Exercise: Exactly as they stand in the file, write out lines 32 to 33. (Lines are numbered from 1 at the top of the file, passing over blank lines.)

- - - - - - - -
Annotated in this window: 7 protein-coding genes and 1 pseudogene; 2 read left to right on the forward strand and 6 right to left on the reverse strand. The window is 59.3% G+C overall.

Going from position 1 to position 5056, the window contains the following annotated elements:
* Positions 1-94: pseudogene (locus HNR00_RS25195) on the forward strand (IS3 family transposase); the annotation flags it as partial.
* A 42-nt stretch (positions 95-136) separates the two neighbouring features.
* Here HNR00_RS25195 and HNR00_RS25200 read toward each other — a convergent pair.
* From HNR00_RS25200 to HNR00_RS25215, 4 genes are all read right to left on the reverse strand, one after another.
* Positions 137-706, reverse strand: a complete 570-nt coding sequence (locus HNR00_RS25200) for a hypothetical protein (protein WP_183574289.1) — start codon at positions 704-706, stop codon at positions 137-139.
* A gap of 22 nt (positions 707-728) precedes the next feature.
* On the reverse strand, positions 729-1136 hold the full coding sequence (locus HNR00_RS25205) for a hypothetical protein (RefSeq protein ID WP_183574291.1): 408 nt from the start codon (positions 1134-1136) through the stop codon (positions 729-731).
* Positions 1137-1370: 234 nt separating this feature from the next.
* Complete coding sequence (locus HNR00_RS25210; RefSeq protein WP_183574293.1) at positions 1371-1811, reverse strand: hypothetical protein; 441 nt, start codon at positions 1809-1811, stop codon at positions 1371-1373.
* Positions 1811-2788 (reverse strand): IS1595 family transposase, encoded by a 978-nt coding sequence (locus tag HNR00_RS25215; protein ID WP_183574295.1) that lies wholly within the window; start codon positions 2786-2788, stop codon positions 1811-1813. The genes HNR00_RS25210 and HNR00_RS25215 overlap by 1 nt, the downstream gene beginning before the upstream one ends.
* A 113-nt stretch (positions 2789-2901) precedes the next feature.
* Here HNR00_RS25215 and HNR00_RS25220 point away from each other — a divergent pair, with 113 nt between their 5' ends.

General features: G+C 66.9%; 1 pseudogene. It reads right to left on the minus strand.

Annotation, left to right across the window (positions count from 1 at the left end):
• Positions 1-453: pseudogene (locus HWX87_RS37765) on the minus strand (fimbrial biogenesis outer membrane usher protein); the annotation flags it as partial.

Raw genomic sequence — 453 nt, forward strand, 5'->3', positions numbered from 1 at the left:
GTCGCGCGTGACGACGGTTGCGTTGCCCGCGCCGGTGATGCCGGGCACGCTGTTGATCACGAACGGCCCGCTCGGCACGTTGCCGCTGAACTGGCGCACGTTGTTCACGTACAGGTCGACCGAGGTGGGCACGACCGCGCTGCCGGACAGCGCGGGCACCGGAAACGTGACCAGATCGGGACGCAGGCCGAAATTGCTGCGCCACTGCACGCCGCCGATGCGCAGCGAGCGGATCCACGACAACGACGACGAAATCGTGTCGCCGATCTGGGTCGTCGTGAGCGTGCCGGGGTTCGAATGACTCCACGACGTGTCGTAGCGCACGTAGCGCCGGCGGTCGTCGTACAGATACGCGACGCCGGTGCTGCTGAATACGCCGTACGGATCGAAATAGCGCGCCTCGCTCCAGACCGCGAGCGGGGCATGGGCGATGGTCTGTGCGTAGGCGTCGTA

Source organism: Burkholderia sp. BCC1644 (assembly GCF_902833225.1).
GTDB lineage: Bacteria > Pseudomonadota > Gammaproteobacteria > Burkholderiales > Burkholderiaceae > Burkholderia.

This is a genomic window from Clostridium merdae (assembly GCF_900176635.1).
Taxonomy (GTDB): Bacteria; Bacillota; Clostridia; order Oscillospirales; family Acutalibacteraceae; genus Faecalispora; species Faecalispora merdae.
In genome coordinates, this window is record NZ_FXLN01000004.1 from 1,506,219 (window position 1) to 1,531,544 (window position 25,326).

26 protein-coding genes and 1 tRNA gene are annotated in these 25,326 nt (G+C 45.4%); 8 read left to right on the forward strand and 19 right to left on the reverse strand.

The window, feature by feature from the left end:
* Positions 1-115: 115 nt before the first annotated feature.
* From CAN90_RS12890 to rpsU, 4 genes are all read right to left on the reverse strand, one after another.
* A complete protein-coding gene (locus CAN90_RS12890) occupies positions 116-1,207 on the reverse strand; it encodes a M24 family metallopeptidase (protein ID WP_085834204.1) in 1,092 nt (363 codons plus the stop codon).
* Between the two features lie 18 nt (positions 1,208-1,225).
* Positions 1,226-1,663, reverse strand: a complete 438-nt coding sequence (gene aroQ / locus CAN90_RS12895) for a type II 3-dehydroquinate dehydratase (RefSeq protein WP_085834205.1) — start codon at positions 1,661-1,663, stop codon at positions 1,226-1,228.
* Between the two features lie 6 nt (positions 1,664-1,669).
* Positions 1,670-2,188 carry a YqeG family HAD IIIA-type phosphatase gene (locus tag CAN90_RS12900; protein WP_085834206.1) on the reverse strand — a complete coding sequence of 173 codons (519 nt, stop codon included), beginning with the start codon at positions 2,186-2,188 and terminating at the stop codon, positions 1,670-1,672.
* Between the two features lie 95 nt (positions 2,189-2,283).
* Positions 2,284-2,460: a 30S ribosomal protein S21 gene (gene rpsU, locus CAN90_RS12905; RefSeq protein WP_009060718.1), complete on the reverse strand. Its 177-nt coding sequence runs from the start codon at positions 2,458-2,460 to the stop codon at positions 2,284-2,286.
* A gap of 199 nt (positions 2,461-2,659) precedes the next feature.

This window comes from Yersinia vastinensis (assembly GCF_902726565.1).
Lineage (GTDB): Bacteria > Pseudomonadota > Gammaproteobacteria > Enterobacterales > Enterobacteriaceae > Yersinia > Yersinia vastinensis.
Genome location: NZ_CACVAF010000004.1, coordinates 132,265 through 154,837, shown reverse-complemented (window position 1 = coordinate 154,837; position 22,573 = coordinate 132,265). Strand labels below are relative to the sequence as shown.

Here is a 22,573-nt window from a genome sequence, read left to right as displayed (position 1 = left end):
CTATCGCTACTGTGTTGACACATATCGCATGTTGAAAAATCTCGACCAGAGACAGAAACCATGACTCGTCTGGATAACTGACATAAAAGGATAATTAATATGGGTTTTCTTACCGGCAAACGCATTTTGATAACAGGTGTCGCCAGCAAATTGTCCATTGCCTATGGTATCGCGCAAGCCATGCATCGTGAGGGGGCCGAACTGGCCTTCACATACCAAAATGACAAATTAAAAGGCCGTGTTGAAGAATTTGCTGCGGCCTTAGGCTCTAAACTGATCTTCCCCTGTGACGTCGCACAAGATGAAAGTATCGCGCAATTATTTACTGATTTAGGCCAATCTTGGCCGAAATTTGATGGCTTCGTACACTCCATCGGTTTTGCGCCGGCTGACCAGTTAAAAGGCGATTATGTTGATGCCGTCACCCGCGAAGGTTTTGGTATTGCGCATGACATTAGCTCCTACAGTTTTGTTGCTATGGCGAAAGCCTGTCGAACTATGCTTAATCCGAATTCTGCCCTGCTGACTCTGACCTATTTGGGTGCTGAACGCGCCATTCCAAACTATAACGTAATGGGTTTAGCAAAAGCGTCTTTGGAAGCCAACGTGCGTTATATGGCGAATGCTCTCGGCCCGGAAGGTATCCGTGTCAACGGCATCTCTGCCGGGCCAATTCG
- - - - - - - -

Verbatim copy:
* Between the two features lie 6 nt (positions 1,664-1,669).
* Positions 1,670-2,188 carry a YqeG family HAD IIIA-type phosphatase gene (locus tag CAN90_RS12900; protein WP_085834206.1) on the reverse strand — a complete coding sequence of 173 codons (519 nt, stop codon included), beginning with the start codon at positions 2,186-2,188 and terminating at the stop codon, positions 1,670-1,672.